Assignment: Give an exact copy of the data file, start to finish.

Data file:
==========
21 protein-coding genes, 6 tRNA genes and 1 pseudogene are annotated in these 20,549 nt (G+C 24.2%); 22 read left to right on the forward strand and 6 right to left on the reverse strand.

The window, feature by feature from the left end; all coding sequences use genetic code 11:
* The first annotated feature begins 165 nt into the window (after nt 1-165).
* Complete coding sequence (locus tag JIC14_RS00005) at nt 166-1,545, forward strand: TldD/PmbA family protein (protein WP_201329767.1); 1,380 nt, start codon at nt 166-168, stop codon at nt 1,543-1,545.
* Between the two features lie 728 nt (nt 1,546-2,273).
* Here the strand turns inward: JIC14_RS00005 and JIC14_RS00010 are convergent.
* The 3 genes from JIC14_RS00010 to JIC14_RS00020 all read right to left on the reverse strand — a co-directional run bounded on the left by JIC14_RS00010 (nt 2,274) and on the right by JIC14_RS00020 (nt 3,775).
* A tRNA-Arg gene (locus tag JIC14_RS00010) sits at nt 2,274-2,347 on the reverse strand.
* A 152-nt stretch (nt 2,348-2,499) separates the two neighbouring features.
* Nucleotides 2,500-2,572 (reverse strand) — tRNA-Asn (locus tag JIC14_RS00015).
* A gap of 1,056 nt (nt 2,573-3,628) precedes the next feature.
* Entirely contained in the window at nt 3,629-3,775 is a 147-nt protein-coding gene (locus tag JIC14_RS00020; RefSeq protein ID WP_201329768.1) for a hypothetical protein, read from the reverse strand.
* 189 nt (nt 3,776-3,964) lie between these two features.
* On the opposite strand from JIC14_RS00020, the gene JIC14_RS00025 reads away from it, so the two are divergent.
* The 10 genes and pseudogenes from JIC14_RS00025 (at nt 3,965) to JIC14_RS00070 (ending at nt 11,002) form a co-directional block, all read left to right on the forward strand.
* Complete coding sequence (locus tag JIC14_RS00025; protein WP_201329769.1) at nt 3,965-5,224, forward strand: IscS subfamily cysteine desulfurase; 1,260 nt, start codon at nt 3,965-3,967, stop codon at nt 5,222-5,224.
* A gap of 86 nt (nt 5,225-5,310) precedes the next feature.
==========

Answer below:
21 protein-coding genes, 6 tRNA genes and 1 pseudogene are annotated in these 20,549 nt (G+C 24.2%); 22 read left to right on the forward strand and 6 right to left on the reverse strand.

The window, feature by feature from the left end; all coding sequences use genetic code 11:
* The first annotated feature begins 165 nt into the window (after nt 1-165).
* Complete coding sequence (locus tag JIC14_RS00005) at nt 166-1,545, forward strand: TldD/PmbA family protein (protein WP_201329767.1); 1,380 nt, start codon at nt 166-168, stop codon at nt 1,543-1,545.
* Between the two features lie 728 nt (nt 1,546-2,273).
* Here the strand turns inward: JIC14_RS00005 and JIC14_RS00010 are convergent.
* The 3 genes from JIC14_RS00010 to JIC14_RS00020 all read right to left on the reverse strand — a co-directional run bounded on the left by JIC14_RS00010 (nt 2,274) and on the right by JIC14_RS00020 (nt 3,775).
* A tRNA-Arg gene (locus tag JIC14_RS00010) sits at nt 2,274-2,347 on the reverse strand.
* A 152-nt stretch (nt 2,348-2,499) separates the two neighbouring features.
* Nucleotides 2,500-2,572 (reverse strand) — tRNA-Asn (locus tag JIC14_RS00015).
* A gap of 1,056 nt (nt 2,573-3,628) precedes the next feature.
* Entirely contained in the window at nt 3,629-3,775 is a 147-nt protein-coding gene (locus tag JIC14_RS00020; RefSeq protein ID WP_201329768.1) for a hypothetical protein, read from the reverse strand.
* 189 nt (nt 3,776-3,964) lie between these two features.
* On the opposite strand from JIC14_RS00020, the gene JIC14_RS00025 reads away from it, so the two are divergent.
* The 10 genes and pseudogenes from JIC14_RS00025 (at nt 3,965) to JIC14_RS00070 (ending at nt 11,002) form a co-directional block, all read left to right on the forward strand.
* Complete coding sequence (locus tag JIC14_RS00025; protein WP_201329769.1) at nt 3,965-5,224, forward strand: IscS subfamily cysteine desulfurase; 1,260 nt, start codon at nt 3,965-3,967, stop codon at nt 5,222-5,224.
* A gap of 86 nt (nt 5,225-5,310) precedes the next feature.